That morning when I left Xéla (Quetzaltenango) I must admit that although I was excited to finally be heading towards the fabled Lago de Atitlan, of which I had heard marvelous stories ever since my first weeks in Mexico, but my spirits had also been dampened by the relentless torrents of the Guatemalan monsoon season.  There was no doubt that the mysterious and ethereal air which hung to the fog enshrouded mountains enticed me and led me forward, yet I also felt a dismal sense of uncertainty about what lay beyond each curve in the narrow highland road and, deeper within me, a sense of absolute isolation from the anything that I had ever known before.  For some time I pedaled farther and farther higher, up and above Xéla and into the clouds, but there were too many factors fighting against me.  The path seemed to be plagued by intermittent, and often overlapping, waves of impenetrable fog, completely destroyed roadway under construction, blind hairpin turns, and merciless downpours.  Between these obstacles and my painstakingly slow uphill pace, I realized that there was no chance that I would ever make it to Panajachel that day, as I had told my soon to be host Bob that I would.  This was a good time for a little roadside assistance, so I soon found myself at a strategic point to flag down a chicken bus and was soon loading up and on my way to Panajachel in style.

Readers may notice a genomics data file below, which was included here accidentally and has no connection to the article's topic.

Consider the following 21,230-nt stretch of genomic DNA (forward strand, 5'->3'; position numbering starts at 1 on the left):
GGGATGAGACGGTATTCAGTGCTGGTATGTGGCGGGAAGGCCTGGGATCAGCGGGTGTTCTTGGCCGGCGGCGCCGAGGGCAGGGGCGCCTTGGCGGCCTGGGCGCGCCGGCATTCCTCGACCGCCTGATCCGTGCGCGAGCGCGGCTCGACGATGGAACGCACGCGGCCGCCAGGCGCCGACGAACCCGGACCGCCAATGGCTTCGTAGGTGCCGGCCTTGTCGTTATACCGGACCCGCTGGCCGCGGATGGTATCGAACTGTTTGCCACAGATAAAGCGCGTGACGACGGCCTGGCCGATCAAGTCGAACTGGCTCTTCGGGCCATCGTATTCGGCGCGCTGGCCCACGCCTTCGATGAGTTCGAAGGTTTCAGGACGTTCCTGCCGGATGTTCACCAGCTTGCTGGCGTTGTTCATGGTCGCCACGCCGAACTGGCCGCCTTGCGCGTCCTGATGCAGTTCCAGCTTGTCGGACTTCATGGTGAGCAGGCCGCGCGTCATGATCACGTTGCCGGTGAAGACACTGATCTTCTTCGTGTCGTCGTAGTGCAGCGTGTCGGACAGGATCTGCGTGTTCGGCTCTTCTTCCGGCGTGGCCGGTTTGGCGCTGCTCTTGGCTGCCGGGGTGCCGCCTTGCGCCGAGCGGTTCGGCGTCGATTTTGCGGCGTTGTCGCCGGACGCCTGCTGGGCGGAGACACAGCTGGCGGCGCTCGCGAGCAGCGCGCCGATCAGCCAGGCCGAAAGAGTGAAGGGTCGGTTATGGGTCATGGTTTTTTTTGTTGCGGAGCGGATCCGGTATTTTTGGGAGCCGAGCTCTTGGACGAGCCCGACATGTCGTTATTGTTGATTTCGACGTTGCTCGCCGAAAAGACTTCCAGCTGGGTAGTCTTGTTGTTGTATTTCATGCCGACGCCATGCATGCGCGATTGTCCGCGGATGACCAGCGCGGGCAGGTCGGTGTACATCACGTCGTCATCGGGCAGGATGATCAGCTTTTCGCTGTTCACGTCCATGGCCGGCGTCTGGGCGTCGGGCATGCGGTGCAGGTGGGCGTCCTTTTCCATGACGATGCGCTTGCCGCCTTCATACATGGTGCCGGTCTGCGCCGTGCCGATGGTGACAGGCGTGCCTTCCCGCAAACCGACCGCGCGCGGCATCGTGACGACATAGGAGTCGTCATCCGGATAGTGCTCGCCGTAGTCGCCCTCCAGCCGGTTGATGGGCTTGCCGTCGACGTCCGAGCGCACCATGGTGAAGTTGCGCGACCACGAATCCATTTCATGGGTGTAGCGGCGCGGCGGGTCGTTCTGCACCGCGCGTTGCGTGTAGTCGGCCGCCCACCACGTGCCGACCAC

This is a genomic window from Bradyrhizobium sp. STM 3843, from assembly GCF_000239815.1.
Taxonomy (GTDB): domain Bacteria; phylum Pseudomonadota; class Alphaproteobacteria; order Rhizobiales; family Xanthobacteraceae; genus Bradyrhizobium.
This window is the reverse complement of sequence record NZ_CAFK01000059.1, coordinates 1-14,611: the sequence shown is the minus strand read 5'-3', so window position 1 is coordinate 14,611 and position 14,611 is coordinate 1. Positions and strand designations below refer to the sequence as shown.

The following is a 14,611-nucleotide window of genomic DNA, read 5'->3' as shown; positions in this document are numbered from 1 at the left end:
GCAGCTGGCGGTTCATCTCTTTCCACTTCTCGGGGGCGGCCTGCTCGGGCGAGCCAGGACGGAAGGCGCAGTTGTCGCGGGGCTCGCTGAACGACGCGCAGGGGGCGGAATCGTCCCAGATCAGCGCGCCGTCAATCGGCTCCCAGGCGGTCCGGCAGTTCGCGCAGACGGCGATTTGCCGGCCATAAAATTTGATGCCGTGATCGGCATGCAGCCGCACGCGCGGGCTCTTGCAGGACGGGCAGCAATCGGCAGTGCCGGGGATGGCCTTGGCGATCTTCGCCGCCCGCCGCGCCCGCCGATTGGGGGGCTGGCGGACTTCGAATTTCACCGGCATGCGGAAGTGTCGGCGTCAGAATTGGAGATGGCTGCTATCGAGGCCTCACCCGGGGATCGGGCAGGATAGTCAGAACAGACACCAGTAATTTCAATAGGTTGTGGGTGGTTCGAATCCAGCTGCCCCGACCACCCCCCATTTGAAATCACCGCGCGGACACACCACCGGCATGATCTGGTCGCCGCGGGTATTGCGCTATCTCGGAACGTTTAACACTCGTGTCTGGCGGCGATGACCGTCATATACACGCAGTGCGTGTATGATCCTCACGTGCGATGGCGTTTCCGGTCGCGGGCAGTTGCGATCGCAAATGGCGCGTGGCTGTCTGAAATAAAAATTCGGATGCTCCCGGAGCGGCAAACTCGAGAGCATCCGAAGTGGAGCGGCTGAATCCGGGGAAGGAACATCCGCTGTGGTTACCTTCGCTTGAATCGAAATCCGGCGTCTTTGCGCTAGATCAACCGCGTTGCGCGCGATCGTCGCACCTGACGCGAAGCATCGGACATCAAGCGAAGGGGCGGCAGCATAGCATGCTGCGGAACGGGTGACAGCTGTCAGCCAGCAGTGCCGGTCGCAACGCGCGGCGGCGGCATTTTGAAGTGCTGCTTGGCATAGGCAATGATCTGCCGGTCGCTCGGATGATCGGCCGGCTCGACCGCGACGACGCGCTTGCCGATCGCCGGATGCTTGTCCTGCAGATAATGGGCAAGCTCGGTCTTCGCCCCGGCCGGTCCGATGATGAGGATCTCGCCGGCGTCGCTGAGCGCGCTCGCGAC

Well, I suppose style is a subjective term, seeing as how I was now crowded into an old fashioned American school bus packed with indigenous Guatemalan campesinos and their livestock, reggaeton blaring on the bus’ stereo system, with my bicycle and all of my worldly possessions precariously balanced on the roof rack as we wailed around endless loops and valleys.  Nevertheless, based on the relative fact that only moments earlier I had been cold, rain-soaked, fragile, and hopeless, this experience was magically transformed into a luxury limo through the third world.  It wasn’t long before we were arriving at los Encuentros – I had missed my stop five minutes earlier, but this was perfectly satisfactory as well.  I knew that it was only a brief slog from here to the lake and I figured that if it was a lake, hopefully it would be downhill.  So a popped off the bus, reassembled my conestoga wagon, and was soon gracefully sliding down the slick, shiny roads in the light drizzle towards Panajachel.